Within a perfect competition market competitors would be unable to charge prices above the market price because consumers will just purchase rival products. Additional units of output (marginal units) will be supplied until the cost or producing the marginal unit (marginal cost) is the same as the market price. This is very efficient because the market price reflects the marginal cost of producing units of output. There will not be any producers that will charge below the market price, as this will not cover the costs of production, this includes a margin for profit which is just enough to keep the producer in business.

For perfect competition to exist there is precise criteria that must be met, below are some are the points:

* There will be many suppliers each with unimportant market share; this means there won’t be a single person or firm that can affect the market.

* Each firm is too small to affect price via a change in market supply – each individual firm is assumed to be a price taker.

* Each firm must produce homogeneous products.

* Consumers have perfect information about the prices all sellers in the market charge.

* All firms (industry participants and new entrants) have equal access to resources (technology, other factor inputs).

* No barriers to entry and exit of firms in long run – market is open to competition from new suppliers – this affects the long run profits made by each firm in the industry.

* The buyers and sellers would require perfect knowledge of the market.

Its important to note that very few industries will meet the precise criteria for a perfect competition market type, however there are some industries that come close, examples would be foreign currency exchanges. They come close because there are many buyers and sellers. Usually each trader is relatively small in comparison to the total market and has to take the price as given. The product is homogeneous. However individual traders could move currency markets.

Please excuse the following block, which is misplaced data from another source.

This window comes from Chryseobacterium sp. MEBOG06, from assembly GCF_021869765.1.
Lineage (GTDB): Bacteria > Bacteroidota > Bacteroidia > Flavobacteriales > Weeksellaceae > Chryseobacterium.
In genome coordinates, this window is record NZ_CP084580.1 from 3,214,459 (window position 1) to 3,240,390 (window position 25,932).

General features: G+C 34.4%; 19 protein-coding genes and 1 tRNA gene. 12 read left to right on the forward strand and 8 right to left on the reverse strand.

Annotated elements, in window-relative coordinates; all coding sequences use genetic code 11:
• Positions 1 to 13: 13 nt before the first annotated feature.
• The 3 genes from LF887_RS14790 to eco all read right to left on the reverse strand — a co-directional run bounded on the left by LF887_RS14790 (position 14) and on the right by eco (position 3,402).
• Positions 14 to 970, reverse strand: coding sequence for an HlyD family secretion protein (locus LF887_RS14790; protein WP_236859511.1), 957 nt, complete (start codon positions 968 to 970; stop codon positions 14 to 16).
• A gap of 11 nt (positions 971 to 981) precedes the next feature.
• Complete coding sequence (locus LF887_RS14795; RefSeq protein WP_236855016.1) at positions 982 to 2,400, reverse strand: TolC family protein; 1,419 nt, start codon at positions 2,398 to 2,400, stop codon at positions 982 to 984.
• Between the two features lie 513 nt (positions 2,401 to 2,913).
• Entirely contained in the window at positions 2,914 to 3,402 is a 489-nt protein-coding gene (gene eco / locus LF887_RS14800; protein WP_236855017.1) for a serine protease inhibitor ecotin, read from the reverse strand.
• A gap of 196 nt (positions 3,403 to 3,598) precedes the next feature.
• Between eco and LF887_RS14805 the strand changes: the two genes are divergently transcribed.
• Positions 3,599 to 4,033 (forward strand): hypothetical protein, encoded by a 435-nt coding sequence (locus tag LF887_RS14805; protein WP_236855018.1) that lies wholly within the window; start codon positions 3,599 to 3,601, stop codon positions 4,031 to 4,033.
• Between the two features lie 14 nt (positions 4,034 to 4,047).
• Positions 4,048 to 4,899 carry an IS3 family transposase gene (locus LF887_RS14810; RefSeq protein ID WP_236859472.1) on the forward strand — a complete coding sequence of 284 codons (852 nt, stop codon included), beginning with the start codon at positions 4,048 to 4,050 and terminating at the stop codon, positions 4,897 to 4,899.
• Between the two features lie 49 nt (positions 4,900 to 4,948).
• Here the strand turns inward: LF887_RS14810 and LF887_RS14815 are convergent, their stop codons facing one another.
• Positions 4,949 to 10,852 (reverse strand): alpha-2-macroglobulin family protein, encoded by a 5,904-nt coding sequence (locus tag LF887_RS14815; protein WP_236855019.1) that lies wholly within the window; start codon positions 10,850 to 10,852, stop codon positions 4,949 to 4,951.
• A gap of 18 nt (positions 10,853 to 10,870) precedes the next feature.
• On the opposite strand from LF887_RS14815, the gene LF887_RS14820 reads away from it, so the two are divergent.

2.0 Explain how organisations respond to market forces – e.g. supply and demand, with reference to the UK banking industry.

There are two market forces, supply and demand, I will explain each one with reference to the UK banking industry and I will explain how they work against each other. Once the quantity that customers are willing to buy at a particular price equals the quantity that the producers are willing to sell at that same price then a successful balance will have been achieved.

It is important to know that these market forces, demand and supply, work against each other. Obviously consumers want to pay low prices for goods, whilst organisations want to make profit. Therefore a balance must be met so that both consumers and organisations are happy.

2.1 Demand

Demand can be defined as, “the quantity of a product that consumers will be prepared to buy at a given price over a period of time.”1

There are three important parts in this definition:

* Any given consumer must have the ability and will to purchase a product. E.g. everyone wants a huge expensive house but not everyone can afford one.

* Demand and price are directly linked.

* A period of time is involved. If prices change over a long period of time then so will demand.

The main factors that effect demand in reference to the UK banking industry are:

* Population

* Income

* Changing tastes (including advertising)

* People’s expectations of future price and output changes

2.1.1 Population

Population is concerned with the number of potential customers in the market. If there is an increase in population then there will be an increase in demand for goods and services. If a company exports its products then it can increase its market. However there are other factors to consider:

* Age distribution

* Sex distribution

* Geographical distribution

As the graph above shows when the population increases demand for banking services increases too. The demand curve moves to the right as more customers open bank accounts or take out loans etc. As the demand curve moves to the right the price remains the same. Banks respond to this by providing more facilities and better facilities whilst ensuring that prices are competitive.

2.1.2 Income

In the UK income has been rising steadily for a while now. Seeing as income has been rising this results in people being financially better off, they now have more disposable income.